Film review – The Human Resources Manager (2010)

The Human Resources Manager (Mark Ivanir)

The Human Resources Manager (Mark Ivanir)

When a foreign worker is killed by a suicide bomber in Israel, the large bakery she worked for comes under attack for failing to notice her absence. A bureaucratic bungle (ironically due to an act of compassion) results in accusations of corporate heartlessness and exploitation. To diffuse the growing PR disaster the bakery’s HR manager accompanies his ex-employee’s body back to Romania.

While it takes a while to find its rhythm, The Human Resources Manager evolves into an enjoyable road movie about self-discovery. The various characters accompanying the HR manager during parts of the journey provide comic relief, antagonism, a contrast to his wearied reluctance and even eventually spiritual companionship. Journalistic integrity and corporate ethics are challenged throughout the film, with the dead worker frequently being reduced to an object of political leverage or an administrative burden.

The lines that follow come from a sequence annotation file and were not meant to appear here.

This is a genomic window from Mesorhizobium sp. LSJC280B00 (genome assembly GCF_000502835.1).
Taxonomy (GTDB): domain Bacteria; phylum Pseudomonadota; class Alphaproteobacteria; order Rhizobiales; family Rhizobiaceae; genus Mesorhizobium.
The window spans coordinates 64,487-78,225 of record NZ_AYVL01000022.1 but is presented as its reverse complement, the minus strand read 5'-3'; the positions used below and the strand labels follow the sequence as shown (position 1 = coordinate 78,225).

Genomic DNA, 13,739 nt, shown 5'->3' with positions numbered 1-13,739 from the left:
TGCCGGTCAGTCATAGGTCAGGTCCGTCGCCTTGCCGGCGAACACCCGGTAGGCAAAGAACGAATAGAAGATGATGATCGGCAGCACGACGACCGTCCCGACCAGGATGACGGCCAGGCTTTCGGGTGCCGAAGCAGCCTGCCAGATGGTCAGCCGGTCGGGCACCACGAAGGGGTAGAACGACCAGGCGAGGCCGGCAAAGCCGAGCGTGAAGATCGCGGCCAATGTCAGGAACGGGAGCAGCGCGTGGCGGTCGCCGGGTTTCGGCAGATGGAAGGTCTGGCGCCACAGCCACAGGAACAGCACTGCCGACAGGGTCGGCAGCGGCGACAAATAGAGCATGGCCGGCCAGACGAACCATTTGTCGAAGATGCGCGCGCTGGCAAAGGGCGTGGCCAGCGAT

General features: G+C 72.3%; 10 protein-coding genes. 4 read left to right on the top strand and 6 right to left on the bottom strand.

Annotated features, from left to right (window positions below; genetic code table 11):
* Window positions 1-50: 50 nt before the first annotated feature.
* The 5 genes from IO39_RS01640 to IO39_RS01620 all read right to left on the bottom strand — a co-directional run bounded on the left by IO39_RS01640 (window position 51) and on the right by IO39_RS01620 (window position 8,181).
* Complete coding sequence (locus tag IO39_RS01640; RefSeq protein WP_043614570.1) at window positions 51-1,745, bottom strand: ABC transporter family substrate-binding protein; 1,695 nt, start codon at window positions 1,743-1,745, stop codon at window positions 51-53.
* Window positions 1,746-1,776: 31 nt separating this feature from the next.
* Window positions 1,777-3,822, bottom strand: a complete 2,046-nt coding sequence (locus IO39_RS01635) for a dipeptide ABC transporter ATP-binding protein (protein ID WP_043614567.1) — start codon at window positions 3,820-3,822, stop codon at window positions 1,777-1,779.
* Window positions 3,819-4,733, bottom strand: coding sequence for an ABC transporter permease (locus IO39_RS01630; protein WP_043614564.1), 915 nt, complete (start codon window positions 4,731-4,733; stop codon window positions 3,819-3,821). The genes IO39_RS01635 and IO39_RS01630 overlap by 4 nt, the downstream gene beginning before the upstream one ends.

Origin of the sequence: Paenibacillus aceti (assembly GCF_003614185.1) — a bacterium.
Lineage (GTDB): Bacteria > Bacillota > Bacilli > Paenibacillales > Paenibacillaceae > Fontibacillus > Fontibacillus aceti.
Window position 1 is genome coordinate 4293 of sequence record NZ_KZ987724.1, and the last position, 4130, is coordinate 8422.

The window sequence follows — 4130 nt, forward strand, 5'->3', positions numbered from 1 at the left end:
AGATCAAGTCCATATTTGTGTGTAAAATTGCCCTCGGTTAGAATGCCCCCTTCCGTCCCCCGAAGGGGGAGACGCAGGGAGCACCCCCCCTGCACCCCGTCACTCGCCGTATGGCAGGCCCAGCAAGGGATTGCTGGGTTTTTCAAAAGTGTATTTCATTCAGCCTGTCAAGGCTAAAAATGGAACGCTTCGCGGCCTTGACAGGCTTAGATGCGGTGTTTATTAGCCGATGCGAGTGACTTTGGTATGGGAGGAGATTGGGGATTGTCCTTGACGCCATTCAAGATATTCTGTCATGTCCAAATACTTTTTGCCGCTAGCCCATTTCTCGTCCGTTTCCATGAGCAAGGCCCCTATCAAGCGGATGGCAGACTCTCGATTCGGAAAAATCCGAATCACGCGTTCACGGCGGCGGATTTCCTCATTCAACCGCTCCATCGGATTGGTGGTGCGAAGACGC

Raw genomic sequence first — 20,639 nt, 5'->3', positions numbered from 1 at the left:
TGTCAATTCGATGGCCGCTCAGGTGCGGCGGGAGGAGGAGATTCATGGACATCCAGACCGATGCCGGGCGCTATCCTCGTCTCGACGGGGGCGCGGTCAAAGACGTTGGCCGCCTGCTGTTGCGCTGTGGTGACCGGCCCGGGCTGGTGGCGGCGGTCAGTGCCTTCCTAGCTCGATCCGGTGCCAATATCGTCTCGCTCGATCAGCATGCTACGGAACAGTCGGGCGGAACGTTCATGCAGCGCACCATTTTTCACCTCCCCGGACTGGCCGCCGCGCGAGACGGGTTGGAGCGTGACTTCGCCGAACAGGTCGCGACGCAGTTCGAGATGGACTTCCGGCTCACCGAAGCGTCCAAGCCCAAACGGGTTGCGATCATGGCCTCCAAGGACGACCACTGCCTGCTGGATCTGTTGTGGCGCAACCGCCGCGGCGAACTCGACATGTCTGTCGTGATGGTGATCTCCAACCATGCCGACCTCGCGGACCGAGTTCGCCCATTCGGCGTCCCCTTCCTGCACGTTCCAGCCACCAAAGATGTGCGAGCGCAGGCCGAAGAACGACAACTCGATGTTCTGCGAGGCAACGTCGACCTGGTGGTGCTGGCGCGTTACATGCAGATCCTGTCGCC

A light drama with some tilts towards droll comedy, The Human Resources Manager is ultimately a very humanist film, offering a commentary on the way modern life has become so regulated and routine. It reveals our potential to form meaningful relationships and discover compassion when circumstances compel us to look beyond our limited worldviews.

Originally appeared in The Big Issue, No. 380, 2011

Thomas Caldwell, 2011

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